We all love to watch true masters of their craft doing their thing. It is a beautiful thing to behold. Being in the hands of a true master is awe inspiring.
Most of us have heard the oft repeated notion from Malcolm Gladwell’s book “Outliers” that says if you practice one skill for 10,000 hours you become a true master of that skill.
I've been thinking about this because I am devoted to the craft of magic. Magic is such a deep rabbit hole, and while there is much commonality in all of this wondrous artform, there are also countless areas of specialization. Stage magic, parlor, close up, card tricks, coin sleights, rings magic, rope magic, mentalism, escape magic, fire magic, etc. children's magic. In each of these areas there is a multitude of effects and routines. If it were to take 10,000 hours of practice in each of these areas to be called a master, it would take several lifetimes to become a sorcerer supreme. And magic is theater too (Or especially so by my way of thinking.) So one needs to also learn to be a master entertainer and not just a master technician.
Some practitioners believe it's all technique but mastering the sleights for 10,000 hours without mastering theatrical entertaining presentation does not equal greatness. The great magician must also get the hours in as a theatrical entertainer. Both are equally important.
As of late the conventional wisdom suggests that Gladwell’s bold statement, while provocative and profound, is also a great oversimplification. Not all hours are equal. Hours studying and learning correctly with great teachers are high quality hours. My piano teacher once said that “practice makes permanent.” Not perfect. Permanent. So it is very important to learn the correct way to do a thing before investing hours of practice. Quality over quantity. Also, let’s face it, aptitude is a huge factor.
Then there is actual time in front of an audience and not just in front of the mirror. The audience is such a great teacher. They will write your whole act if you listen to them over many many performances.
I feel quite fortunate to have had a varied career as a performer. Music, magic, comedy, theater, film and television acting, writing, and producing. Plus, as of this writing, I now have several decades of experience being a human being that I can draw upon in my work. Father, husband, son, brother. All of this goes into the soup.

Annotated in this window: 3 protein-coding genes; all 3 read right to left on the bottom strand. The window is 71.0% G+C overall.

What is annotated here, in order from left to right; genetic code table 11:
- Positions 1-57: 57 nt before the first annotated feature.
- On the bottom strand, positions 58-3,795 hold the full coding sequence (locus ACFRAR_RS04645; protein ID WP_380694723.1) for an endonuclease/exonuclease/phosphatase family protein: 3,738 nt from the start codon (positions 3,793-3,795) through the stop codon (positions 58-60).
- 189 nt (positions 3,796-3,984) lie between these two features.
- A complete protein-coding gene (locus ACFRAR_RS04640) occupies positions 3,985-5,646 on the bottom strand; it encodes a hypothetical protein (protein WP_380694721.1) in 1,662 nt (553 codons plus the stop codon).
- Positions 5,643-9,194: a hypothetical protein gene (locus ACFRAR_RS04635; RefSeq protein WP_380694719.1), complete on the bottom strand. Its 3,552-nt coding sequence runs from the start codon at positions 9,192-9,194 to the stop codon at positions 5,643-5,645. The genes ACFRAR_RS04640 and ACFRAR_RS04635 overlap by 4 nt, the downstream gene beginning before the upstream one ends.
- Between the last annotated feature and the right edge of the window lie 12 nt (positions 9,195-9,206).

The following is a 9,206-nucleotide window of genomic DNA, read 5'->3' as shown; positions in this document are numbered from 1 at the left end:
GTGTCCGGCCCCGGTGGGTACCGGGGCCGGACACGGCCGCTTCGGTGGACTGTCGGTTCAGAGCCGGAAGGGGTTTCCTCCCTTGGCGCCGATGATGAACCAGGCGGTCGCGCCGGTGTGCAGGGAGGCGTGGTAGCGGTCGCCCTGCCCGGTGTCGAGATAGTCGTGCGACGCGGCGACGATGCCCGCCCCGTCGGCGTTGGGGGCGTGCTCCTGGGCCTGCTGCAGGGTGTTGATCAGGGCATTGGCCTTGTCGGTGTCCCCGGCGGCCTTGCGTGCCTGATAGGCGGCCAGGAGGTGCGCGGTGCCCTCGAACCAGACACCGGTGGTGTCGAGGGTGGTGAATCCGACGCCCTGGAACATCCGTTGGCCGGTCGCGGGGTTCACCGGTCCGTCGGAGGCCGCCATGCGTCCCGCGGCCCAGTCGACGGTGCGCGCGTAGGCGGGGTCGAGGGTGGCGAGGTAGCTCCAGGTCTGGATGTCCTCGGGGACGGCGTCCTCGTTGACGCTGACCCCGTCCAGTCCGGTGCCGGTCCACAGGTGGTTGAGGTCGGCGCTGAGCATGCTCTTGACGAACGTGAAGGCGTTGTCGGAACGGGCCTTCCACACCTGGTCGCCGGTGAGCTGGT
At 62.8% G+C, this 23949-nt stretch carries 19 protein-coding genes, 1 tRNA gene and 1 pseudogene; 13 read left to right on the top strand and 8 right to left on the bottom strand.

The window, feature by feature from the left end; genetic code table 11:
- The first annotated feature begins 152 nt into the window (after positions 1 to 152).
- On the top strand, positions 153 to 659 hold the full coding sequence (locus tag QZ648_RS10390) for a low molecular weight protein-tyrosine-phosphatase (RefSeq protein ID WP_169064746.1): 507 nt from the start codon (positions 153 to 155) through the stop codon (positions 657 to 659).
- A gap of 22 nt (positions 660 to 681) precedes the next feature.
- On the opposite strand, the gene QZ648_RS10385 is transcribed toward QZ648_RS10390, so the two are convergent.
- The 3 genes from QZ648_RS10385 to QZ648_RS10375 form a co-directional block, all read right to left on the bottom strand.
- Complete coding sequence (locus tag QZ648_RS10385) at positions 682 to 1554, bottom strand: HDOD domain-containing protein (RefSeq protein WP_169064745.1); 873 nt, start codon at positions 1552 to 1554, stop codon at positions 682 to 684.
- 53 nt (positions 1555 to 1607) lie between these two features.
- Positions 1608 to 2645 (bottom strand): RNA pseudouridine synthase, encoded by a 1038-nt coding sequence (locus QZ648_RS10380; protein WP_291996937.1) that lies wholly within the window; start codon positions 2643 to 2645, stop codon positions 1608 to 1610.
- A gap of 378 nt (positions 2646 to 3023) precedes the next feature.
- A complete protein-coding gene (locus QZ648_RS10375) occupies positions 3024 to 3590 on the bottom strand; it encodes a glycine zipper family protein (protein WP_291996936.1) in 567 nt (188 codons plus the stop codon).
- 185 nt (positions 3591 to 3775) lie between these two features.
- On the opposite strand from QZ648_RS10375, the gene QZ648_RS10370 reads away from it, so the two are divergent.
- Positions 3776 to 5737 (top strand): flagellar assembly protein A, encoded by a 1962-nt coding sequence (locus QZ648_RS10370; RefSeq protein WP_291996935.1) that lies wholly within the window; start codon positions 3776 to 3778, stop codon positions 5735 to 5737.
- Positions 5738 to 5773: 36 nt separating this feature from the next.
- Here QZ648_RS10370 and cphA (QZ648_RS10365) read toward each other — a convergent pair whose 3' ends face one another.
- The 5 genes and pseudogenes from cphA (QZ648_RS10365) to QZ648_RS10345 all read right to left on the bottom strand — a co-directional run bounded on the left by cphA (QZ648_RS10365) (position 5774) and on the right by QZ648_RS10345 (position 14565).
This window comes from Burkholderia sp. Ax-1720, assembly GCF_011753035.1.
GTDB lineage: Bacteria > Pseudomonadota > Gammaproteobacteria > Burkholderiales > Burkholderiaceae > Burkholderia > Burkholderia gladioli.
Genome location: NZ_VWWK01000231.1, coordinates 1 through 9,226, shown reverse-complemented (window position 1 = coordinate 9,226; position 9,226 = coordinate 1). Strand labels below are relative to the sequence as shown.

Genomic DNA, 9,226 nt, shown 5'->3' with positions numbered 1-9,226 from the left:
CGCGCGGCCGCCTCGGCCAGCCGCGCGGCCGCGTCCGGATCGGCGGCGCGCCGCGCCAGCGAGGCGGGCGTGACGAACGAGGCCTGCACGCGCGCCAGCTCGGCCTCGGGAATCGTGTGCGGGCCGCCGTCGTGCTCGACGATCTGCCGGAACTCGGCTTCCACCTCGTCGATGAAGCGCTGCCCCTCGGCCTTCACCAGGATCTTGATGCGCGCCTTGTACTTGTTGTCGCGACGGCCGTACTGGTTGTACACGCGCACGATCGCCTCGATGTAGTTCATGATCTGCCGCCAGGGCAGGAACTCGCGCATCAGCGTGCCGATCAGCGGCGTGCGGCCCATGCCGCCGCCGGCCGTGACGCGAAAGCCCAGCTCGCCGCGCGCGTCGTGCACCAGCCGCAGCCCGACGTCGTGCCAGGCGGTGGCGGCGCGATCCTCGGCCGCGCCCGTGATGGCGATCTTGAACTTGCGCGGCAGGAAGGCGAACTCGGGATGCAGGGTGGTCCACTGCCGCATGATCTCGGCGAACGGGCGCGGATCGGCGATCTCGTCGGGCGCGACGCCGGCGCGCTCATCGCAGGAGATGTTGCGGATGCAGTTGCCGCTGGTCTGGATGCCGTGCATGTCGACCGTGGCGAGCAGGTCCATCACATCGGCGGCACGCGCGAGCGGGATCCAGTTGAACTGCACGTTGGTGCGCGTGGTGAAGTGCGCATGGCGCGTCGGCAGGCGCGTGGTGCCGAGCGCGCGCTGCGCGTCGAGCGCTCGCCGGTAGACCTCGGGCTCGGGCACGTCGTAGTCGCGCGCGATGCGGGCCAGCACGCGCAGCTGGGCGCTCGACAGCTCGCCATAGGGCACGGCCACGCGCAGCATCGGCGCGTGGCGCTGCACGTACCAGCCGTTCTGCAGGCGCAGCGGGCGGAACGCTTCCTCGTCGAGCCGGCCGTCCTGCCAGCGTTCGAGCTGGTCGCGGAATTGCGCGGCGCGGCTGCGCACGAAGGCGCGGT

So...Am I a master magician? I have learned enough to know that the minute one is arrogant enough to call themselves a master - they will be confronted with a performance situation that kicks them swiftly in the rear end. LOL. I am a professional though. I can say that with all the certainty in the world. I am also definitely a student too! It has been said that the brilliant cellist, Pablo Casals practiced dilligently well into his eighties and even his nineties. When he was asked why he still practiced so much, he answered, "Because I think I am making progress." WOW. I am 55 as of this writing and I can say that too. I am making progress. Most people I perform for seem to really appreciate that I have put in the countless hours that it takes. And I appreciate their appreciation! It took a long time to get here. My passion hasn’t waned. On the contrary my love of magic and theater has grown. The greatest joys are getting it right and knowing I will never run out of things to learn. Just yesterday I practiced a three minute piece of magic theater for 14 hours. I honed the moves and kept working them as I carved out the “script”." I re-wrote it over and over as I married the words to the actions. Once I put this up in front of an audience it will change again and adapt to the room and the people who I share this with. The fantastic thing about having it down cold is that you are then free to improvise. You have that great track to run on and can just let go and play.
I have a grateful heart for the opportunity to live my craft. Whatever lights your fire I hope you live it too. Best wishes, "Sharpo!" The Magician